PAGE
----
I don’t have a grand design for what I intend to do at this site. There’s a legacy to the Comics Journal that I plan to honor—but if you pressed me to define that legacy, I would have a hard time explaining what it is. There is a history of pissing people off for reasons both real and imagined, but that is not very useful as an operating principle.

My feeling right now is that the hole the Journal needs to fill is a mechanical one. The speed and accessibility of the internet has come to comics and kickstarted it into action in a way that comics has been sorely in need of for a long time, both as an art form and as an industry. It’s been an amazing time to be involved in this industry over the last 15 years, and anyone who says different is either not paying attention or so consumed with their own singular taste that their opinion is simply useless. Things have changed for the better. To say they have a long way to go is absolutely true, but for me to pretend that I will be leading any of those charges is absurd--I won't. What I will be doing is attempting to document the place we are in as it changes around us, to find the people and the things that those people make and tell you about them, and to work with smart, passionate writers who will find and discover even more.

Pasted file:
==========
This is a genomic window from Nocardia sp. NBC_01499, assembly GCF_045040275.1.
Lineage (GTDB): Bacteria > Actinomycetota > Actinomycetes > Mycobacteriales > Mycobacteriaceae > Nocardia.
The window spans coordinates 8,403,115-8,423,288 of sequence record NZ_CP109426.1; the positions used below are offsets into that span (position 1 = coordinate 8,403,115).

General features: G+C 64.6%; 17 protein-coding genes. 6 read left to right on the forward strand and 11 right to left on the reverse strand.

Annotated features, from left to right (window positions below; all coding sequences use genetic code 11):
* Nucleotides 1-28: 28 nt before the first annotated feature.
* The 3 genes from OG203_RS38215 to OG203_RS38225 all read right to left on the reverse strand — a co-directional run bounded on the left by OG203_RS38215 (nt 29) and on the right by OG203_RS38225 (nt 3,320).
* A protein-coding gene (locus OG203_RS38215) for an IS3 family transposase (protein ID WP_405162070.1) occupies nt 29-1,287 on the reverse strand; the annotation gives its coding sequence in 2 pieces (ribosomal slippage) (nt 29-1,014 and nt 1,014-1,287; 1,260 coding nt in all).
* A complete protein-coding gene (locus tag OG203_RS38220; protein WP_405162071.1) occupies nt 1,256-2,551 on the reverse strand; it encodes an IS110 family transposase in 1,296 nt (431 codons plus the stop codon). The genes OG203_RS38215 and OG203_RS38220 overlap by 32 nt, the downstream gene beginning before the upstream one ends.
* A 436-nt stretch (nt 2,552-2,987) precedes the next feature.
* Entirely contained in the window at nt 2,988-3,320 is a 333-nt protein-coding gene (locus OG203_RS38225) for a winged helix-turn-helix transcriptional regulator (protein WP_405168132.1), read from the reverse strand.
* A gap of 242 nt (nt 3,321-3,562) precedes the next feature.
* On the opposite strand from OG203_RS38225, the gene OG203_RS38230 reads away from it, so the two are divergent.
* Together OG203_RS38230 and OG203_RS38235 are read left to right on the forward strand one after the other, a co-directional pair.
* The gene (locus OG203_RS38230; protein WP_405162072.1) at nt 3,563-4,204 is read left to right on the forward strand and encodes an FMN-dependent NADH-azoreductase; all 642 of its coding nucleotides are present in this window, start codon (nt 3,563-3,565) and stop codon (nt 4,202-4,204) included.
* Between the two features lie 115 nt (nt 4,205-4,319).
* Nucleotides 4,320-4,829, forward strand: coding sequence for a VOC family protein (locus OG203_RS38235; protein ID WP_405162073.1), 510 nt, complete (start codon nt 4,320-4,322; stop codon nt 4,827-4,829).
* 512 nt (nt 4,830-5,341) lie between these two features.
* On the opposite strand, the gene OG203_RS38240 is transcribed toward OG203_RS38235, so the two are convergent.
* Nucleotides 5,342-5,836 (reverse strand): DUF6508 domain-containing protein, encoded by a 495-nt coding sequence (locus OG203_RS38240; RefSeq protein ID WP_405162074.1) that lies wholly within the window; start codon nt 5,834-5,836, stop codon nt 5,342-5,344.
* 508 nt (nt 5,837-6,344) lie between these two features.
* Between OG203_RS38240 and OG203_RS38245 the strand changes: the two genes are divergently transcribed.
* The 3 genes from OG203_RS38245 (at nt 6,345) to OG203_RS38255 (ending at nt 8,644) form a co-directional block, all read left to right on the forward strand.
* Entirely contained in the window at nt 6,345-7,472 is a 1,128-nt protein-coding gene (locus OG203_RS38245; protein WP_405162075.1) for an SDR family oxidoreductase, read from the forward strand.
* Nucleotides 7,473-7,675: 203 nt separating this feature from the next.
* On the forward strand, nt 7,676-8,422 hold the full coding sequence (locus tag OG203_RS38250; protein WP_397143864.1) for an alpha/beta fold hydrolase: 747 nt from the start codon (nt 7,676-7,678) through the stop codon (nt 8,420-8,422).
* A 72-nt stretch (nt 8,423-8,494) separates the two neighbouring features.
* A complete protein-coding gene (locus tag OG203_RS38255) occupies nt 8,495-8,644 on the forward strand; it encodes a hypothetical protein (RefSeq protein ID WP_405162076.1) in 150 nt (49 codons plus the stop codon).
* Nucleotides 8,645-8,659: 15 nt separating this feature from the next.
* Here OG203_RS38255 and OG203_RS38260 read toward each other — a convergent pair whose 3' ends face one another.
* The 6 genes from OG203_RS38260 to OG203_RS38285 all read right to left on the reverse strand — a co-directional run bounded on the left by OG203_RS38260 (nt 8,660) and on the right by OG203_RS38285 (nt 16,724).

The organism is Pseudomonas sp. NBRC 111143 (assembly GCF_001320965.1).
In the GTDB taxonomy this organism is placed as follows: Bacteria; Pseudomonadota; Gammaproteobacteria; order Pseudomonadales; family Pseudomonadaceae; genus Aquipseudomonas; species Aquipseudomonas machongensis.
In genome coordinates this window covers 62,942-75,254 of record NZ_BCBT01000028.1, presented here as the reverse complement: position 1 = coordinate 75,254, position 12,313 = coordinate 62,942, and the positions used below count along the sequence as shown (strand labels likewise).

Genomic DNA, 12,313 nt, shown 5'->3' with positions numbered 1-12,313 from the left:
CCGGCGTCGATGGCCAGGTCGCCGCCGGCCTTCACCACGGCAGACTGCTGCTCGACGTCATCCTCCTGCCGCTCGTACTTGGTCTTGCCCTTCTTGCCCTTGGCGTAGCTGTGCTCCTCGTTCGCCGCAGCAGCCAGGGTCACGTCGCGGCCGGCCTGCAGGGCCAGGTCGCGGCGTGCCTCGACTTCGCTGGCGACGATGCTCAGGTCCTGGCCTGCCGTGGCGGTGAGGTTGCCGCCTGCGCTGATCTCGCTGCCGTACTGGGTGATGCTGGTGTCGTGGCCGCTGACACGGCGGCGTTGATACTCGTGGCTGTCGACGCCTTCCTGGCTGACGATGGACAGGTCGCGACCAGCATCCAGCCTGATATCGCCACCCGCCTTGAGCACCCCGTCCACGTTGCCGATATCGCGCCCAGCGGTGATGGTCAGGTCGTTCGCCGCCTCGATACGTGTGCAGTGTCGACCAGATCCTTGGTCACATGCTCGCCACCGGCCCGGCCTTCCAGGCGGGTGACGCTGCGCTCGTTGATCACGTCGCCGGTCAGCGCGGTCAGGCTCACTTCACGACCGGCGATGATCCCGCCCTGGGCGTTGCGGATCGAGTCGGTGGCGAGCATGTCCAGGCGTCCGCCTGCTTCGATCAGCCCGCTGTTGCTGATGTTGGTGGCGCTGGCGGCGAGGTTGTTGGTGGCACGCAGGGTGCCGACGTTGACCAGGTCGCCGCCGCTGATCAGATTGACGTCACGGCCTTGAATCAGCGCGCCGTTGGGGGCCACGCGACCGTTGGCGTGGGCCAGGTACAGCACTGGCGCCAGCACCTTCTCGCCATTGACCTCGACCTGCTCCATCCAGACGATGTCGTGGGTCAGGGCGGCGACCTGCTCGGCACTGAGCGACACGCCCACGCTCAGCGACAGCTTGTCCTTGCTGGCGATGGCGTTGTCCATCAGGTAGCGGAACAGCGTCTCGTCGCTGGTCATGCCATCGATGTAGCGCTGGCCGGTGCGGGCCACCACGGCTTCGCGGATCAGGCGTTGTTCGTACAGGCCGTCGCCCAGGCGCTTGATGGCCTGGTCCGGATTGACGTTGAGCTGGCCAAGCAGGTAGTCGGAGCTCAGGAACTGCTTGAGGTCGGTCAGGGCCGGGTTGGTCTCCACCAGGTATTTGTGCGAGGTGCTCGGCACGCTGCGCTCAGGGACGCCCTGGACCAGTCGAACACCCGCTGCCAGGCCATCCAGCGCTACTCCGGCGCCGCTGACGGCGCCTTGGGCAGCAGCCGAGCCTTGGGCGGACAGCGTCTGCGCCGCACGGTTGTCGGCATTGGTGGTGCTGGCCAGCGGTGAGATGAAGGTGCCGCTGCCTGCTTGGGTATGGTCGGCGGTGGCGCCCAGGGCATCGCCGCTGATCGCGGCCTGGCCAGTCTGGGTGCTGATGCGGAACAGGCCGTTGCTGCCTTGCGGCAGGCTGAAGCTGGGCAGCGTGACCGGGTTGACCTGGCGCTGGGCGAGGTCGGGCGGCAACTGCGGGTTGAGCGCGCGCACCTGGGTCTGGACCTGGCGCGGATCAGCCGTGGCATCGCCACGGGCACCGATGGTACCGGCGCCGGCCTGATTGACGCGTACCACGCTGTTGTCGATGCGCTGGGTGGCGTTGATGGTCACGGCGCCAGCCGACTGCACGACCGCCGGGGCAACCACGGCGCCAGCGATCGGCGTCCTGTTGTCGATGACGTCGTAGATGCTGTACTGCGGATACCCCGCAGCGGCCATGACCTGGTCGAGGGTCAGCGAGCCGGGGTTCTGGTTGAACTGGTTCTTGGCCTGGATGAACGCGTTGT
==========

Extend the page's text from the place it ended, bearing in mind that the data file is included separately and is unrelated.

I'm looking forward to it. I hope you are too.

But if you're not, it doesn't really matter.

I'm not going anywhere!


Late Late Late

Today on the site, we present the first part of Alex Dueben's two-part interview with Katherine Collins, creator of Neil the Horse, member of the Joe Shuster Hall of Fame, and a Doug Wright "Giant of the North." Among other things, they discuss her early radio career, the creation of Neil, and the appeal of musicals.